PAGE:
A customer fills up at a public CNG station in Towanda. There are only about 22 public stations like this one in Pennsylvania.
The most recent Marcellus shale production numbers were record-breaking. If Pennsylvania keeps up this pace, it will be producing enough gas to supply more than 10 percent of what the entire country uses in a year.
And with this glut, there are efforts to find new markets for the gas— especially in transportation.
Compressed natural gas (CNG) can be used as an alternative fuel to power cars and trucks, but it isn’t catching on everywhere.
In Pennsylvania, we have more natural gas than we know what to do with. Alan Walker, who heads the state’s Department of Community and Economic Development, puts it this way:
“It’s an industry that responds to supply and demand. Right now we have way too much supply,” he says. “It’ll balance out, because people aren’t going to drill wells if they can’t make money at it. There was this rush—like the gold rush—and we are producing a lot more than we can absorb.”
Unlike the rush to get the gas out of the ground, there hasn’t been a rush to convert vehicles to natural gas.
A train pulling a row of tank cars moves along the tracks near a Hess transfer facility near Tioga, North Dakota, U.S., on Thursday, July 11, 2013. There is a continued boom situation in the area due to the ability to extract oil from the Bakken Formation.
Philadelphia is at the center of a new industrial boom: trains are snaking through the city, bringing light, sweet crude oil from North Dakota to the city’s revived refineries. They’re the same type of train that derailed and exploded in the Canadian town of Lac-Megantic in July, leaving 47 people dead.
Correction: An earlier version of this story reported that Philadelphia Energy Solutions would be accepting trains carrying 70,000 gallons of crude oil each. The correct volume is 70,000 barrels.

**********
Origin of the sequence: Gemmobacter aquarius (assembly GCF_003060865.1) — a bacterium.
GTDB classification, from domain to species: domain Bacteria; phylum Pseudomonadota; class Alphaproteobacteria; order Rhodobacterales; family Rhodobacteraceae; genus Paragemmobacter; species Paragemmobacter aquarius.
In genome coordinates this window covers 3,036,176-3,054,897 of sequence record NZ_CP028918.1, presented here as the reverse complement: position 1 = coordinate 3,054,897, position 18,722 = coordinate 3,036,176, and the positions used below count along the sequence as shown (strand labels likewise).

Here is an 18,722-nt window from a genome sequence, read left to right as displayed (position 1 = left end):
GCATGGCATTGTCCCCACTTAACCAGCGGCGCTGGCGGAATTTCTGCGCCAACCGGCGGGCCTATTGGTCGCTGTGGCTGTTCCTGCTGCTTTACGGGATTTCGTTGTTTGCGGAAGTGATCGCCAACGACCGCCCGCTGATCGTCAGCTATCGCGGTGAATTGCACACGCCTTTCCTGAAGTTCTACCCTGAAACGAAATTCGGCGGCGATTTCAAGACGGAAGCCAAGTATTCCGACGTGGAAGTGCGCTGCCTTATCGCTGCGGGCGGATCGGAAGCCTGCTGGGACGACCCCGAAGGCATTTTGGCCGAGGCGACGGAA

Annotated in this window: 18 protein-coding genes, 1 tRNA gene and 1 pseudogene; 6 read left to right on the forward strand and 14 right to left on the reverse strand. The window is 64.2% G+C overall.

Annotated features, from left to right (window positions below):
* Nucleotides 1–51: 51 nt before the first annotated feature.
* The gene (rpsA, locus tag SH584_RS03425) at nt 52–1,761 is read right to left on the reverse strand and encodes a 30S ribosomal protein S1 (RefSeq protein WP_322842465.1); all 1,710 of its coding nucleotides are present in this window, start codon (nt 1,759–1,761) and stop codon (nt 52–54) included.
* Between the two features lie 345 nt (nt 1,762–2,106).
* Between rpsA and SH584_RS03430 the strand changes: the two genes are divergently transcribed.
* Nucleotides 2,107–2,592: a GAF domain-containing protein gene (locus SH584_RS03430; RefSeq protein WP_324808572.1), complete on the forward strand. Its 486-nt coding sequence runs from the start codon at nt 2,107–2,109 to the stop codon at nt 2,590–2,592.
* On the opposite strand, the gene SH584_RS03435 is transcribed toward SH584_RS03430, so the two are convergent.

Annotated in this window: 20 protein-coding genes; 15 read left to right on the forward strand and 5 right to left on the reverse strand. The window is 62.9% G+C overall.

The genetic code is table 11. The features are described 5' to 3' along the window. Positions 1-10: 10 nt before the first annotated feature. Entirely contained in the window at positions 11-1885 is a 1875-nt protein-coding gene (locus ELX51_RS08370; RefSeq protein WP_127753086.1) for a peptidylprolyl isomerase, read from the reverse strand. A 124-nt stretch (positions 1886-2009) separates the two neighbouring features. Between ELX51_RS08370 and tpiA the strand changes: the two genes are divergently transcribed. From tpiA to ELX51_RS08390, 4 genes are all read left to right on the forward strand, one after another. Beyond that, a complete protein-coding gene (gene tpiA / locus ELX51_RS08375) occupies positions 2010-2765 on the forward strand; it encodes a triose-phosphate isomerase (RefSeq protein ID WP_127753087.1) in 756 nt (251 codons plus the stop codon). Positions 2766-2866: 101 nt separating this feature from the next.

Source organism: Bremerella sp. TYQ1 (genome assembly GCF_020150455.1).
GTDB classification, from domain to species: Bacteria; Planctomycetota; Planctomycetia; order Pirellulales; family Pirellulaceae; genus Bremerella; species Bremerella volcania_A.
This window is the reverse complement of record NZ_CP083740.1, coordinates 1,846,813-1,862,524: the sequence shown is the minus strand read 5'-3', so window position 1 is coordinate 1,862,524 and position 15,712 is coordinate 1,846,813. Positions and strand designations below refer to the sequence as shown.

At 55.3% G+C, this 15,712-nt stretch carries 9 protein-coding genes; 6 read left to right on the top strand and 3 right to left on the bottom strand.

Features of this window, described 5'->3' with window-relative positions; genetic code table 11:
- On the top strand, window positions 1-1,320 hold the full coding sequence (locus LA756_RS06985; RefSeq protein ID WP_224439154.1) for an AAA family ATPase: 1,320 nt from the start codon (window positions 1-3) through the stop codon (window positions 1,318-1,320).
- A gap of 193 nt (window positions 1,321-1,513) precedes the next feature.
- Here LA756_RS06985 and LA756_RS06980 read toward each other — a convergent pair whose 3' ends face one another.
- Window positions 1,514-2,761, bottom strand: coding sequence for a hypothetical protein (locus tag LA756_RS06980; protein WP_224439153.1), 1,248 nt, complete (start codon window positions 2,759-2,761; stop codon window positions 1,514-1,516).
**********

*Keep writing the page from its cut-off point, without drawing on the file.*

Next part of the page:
Robert King remembers the very first time he saw an oil train.
“It was April 14, 2013.”
King, a 17-year-old Philadelphian, is a “railfan,” the name for members of a worldwide community of passionate, or some might say obsessive, train buffs.
On that day, King and railfans from the Midwest to the East Coast were busily tracking the inaugural run of a brand new train: the CSX K040, an oil train more than one-mile long hauling raw crude from the Bakken Shale in North Dakota bound for South Philadelphia.
With his camera bag slung over his shoulder, King pedaled his blue-and-white mountain bike to Schuylkill River Park in Center City and up the ramp to a foot bridge overlooking the CSX tracks. Then he settled in to wait. As he stood there, he recalls, “There’s some worry on my mind.”
King fretted that another train slated to use the tracks at the same time might ruin his dream photo. But he got lucky that day, snapping the photo of Philly’s first oil train that you can see on this page.
Nowadays, railfans like King have frequent chances to catch this view.